Inspiring Wildcat: Morgan Belardo ’25

If you were to ask Morgan Belardo ’25 to name one of her biggest role models she would tell you her dad is among the top on her list.

Belardo’s father, who passed away in September 2022 following an Alzheimer’s diagnosis, fully supported her dream to own a baking shop one day.

“He was one of my biggest supporters,” Belardo said. “I miss him very much.”

Morgan and her dad hold a purple alzheimer's banner

Morgan started the annual bake sale in 2018 after her father's diagnosis.

When her father was diagnosed, their family began raising awareness about the disease. In response, they started an annual, one-day bake sale called The Sweet Exchange that has raised nearly $30,000 since launched in 2018. Proceeds from the bake sale go towards a chapter of the Alzheimer's Association and to the family’s recently launched advocacy program, The Deeper Window Association, which offers support and hope for families affected by dementia.

Belardo, a Baking & Pastry Arts student at the Johnson & Wales Charlotte campus, says she’s taking the techniques she’s learning in her labs and current internship experience and applying them to the annual bake sale that she, her family and community members put on year after year for a good cause.

How did you come up with this fundraising idea?

Morgan: I was a junior in high school when I came up with the idea. I was a part of Girl Scouts and wanted to go for my Gold Award, which is the highest award that a Girl Scout can earn. To get it, you must identify a community issue and an action plan to effect change. With my dad’s diagnosis, I wanted to advocate for him and others. So, I formulated a team, many of whom were other Girl Scouts alongside my family, and we launched the first bake sale. From word of mouth to the local newspaper advertising it and area businesses posting the information, word spread and we were able to raise more than $3,000 that first year. That was back in 2018.

Fast-forward to now, the annual bake sale, which takes place in my hometown in Kansas, has become something the community looks forward to each year. I think that’s because they want to support my family, the cause and the organizations that receive the proceeds. Each year it has gotten bigger and bigger, which means the impact I’m trying to make is also getting bigger.

Each year it has gotten bigger and bigger, which means the impact I’m trying to make is also getting bigger.

The bake sale is held in June in conjunction with the summer solstice, often referred to as ‘The Longest Day,’ by the Alzheimer’s Association. This highlights the day of the year with the most light — a day that always occurs in June. On that day, people from across the world will fight the darkness of Alzheimer’s through fundraising activity. Leading up to the bake sale, there are a lot of preparations. In more recent years, to meet demand, we’ve started taking pre-orders. When the pandemic struck, we were initially concerned about turnout, but people showed up to support the cause. Each year it gets larger with the number of people showing up growing each year.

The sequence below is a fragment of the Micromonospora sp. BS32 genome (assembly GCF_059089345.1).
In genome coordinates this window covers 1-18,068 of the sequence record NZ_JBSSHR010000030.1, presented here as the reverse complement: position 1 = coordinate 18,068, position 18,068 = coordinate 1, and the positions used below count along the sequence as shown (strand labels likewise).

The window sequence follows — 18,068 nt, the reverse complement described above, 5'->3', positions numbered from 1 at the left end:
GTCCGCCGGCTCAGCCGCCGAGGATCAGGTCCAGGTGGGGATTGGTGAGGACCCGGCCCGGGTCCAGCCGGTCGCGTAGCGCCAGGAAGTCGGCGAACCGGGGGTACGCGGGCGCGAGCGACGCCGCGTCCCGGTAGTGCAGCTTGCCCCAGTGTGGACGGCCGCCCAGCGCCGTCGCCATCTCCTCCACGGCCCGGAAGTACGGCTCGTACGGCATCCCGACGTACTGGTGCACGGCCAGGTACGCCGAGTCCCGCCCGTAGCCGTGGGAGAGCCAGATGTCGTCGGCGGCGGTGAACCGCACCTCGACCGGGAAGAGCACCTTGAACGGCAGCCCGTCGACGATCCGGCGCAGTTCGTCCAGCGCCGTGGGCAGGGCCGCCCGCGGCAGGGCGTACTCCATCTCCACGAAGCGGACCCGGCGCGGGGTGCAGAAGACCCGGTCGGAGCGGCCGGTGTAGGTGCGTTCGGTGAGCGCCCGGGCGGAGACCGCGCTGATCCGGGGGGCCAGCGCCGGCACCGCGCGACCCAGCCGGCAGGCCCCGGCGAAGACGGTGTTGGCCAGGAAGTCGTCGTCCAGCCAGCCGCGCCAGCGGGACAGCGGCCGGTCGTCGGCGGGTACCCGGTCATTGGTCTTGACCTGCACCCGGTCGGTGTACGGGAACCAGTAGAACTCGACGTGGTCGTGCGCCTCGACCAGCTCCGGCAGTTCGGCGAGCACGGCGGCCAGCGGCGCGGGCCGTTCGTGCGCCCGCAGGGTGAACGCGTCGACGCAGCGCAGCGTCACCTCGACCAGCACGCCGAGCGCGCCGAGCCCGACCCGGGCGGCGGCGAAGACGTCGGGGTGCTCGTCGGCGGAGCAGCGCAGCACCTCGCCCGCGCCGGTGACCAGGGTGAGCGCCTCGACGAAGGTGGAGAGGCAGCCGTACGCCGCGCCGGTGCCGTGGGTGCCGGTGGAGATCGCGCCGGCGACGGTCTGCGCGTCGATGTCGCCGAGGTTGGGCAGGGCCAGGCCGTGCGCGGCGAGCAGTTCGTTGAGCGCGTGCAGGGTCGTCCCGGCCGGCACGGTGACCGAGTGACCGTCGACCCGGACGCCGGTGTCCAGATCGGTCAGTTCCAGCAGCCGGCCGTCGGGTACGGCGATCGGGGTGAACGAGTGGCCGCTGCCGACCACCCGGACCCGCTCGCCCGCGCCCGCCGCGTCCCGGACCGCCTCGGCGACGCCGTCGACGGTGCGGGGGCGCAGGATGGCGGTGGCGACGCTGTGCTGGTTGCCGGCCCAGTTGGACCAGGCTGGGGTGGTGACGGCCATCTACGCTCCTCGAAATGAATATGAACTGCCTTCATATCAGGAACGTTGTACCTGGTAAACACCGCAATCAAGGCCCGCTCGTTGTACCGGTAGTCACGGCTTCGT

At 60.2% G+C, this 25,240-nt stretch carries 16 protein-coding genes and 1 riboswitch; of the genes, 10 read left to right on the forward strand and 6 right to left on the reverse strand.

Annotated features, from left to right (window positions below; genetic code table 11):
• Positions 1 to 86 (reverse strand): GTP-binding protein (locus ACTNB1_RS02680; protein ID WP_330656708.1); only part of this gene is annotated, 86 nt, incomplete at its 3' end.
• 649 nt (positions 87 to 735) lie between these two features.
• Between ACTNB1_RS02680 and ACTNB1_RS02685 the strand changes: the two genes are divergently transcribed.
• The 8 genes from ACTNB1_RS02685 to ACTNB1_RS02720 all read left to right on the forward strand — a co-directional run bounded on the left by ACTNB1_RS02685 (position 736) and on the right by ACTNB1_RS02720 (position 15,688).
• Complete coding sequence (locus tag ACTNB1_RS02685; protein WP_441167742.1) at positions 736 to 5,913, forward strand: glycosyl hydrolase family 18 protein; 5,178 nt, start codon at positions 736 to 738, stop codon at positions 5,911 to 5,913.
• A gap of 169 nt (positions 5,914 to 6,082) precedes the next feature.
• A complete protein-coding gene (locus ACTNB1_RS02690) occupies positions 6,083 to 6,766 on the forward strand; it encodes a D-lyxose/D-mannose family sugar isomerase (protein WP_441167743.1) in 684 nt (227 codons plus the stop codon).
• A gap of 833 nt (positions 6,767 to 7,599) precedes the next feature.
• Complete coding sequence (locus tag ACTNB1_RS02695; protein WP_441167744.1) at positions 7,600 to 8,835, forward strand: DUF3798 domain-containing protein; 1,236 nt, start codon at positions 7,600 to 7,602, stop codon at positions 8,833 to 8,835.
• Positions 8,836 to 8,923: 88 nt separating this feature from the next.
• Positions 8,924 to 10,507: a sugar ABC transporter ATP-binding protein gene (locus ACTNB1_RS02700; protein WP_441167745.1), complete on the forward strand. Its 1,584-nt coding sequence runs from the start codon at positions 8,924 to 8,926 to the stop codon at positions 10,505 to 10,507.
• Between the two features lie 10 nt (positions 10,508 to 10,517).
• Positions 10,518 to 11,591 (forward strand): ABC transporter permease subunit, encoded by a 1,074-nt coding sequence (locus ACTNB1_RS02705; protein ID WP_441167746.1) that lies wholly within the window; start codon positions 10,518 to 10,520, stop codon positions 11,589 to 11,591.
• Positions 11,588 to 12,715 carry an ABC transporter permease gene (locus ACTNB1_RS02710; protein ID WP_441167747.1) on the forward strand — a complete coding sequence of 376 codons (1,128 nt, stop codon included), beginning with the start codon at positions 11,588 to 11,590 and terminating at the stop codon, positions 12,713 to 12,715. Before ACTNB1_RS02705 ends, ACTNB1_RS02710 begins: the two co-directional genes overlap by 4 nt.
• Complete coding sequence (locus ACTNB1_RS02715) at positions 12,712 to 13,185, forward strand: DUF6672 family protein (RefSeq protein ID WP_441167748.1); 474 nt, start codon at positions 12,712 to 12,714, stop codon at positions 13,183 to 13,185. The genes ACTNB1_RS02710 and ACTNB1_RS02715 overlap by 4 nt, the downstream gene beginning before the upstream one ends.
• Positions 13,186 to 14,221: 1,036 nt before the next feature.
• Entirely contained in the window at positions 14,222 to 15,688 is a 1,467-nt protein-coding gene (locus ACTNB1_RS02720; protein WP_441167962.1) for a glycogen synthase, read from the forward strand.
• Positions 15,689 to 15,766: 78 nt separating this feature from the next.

Collage of Morgan in a chef uniform, bake sale and handing over donation check

Morgan puts her skills from JWU to work at the bake sale, which has rasied $30,000 over the years.

How much do you charge for the desserts you sell?

MB: That’s one of the most interesting things about this bake sale — everything is free! Instead of putting a price on the cookies, cakes and other sweet treats, we encourage people to choose whatever items they’d like and donate whatever they can.

I find that people want to give because they want to help. I am so grateful for the generosity and support over the years. I’m looking forward to many more bake sales as it’s my favorite part of summer because I get to visit home while honoring my dad.

What is your biggest takeaway from this philanthropic initiative?

MB: When I look at this bake sale and what it has become and will become, I am reminded of how my family is my biggest motivation. My dad was an amazing, thoughtful and kind human being before and throughout the disease. He was a Rear Admiral in the Public Health Services before being diagnosed. He spent his career devoted to helping other people. As one of my biggest supporters, I realized it was my turn to advocate for him after he was diagnosed.

My biggest takeaway is that I don’t do the bake sale every year for recognition — I do it for my dad and all the families who are experiencing a similar struggle.

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